Former GE chief and management icon Jack Welch dies at 84

03 Mar 2020


Jack Welch, who transformed General Electric Co into a highly profitable multinational conglomerate and in the process emerged as a corporate management legend, died on Monday. He was 84.

He died following renal failure, The New York Times cited his wife Suzy as saying. GE also confirmed the death.
During his two decades as GE's chairman and chief executive, from 1981 to 2001. Welch became one of America’s most well-known and highly regarded corporate leaders
A chemical engineer by training, John Francis Welch Jr transformed the company from a maker of appliances and light bulbs into an industrial and financial services powerhouse. During his tenure, GE's revenue grew nearly fivefold, and the firm's market capitalisation increased 30-fold.
He was considered as the personification of the corporate CEO during the late-1990s, when GE's soaring stock price made it the most valuable company in the world.
Welch followed a results-driven and hands-on style of management that helped GE turn around, although at the expense of thousands of employees who lost their jobs in Welch's relentless efforts to cut costs and rid GE of unprofitable businesses.
In 1999, Fortune magazine named Welch as its "Manager of the Century."
For his first book, "Jack: Straight From the Gut," Welch received a $7.1 million advance. 
"From the day I joined GE to the day I was named CEO, 20 years later, my bosses cautioned me about my candor," Welch wrote in 'Straight from the Gut.' "I was labeled abrasive and consistently warned my candor would soon get in the way of my career ... and I'm telling you that it was candor that helped make it work."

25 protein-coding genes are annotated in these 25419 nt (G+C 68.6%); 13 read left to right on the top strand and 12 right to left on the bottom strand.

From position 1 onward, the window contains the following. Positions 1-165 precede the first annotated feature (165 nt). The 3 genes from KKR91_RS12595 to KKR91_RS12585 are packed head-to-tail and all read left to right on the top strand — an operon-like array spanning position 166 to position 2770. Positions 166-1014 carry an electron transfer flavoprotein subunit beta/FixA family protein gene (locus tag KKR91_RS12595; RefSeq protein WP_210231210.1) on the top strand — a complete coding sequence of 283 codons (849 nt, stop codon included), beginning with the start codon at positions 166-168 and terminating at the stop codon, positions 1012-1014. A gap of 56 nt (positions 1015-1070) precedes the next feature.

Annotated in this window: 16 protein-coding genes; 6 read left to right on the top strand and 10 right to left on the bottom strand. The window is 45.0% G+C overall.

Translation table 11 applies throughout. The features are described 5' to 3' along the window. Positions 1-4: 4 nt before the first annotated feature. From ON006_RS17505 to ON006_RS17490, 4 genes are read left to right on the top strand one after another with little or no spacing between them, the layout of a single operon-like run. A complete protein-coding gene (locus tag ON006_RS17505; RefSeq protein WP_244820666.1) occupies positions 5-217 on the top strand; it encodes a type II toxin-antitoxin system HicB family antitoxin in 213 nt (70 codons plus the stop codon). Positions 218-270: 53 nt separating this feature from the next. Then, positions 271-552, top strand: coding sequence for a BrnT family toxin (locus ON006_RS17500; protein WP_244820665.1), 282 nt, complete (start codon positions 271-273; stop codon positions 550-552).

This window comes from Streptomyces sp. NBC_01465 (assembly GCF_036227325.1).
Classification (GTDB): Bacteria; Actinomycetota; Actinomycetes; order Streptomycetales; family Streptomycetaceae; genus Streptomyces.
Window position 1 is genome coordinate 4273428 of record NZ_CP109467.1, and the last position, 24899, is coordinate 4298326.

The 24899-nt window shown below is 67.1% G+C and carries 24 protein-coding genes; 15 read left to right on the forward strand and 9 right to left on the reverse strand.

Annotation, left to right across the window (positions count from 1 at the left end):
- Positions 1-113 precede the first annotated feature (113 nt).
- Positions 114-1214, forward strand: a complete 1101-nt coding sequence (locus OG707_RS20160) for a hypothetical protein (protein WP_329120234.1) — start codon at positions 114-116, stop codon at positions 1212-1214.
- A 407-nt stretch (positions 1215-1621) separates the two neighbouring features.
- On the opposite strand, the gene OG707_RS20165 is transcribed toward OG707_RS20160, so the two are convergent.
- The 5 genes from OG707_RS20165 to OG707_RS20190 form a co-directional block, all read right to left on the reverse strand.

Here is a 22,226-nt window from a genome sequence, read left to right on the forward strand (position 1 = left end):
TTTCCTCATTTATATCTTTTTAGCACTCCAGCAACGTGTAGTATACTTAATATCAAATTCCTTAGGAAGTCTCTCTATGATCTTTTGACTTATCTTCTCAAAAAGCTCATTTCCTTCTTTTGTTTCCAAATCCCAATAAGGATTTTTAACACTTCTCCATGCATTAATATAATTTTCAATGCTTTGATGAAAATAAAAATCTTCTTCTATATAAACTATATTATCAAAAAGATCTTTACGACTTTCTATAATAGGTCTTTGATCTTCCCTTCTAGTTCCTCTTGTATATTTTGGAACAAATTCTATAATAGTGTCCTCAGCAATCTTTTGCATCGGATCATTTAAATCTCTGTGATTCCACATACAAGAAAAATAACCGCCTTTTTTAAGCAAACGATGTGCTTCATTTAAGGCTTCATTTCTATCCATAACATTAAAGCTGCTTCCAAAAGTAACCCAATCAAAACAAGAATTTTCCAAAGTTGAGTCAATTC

Welch did not slow down after leaving GE.
He became a senior advisor with private equity firm Clayton, Dubilier & Rice in 2001. He also taught a course on business leadership at MIT's Sloan School of Management in 2006. In 2009, Welch founded the Jack Welch Management Institute, an online MBA programme that is now part of Strayer University.
While Welch was known for being hypercompetitive, he also stressed giving everyone a fair shake.
In his book, "Winning," Welch wrote that he would like to be remembered "as a huge advocate of candor and meritocracy, and believing everyone deserves a chance. And I'd like to be remembered for trying to make the case that you can never let yourself be a victim."
In 2006, Welch's net worth was estimated at $720 million. When he retired from GE he received a severance payment of $417 million, the largest such payment in business history.

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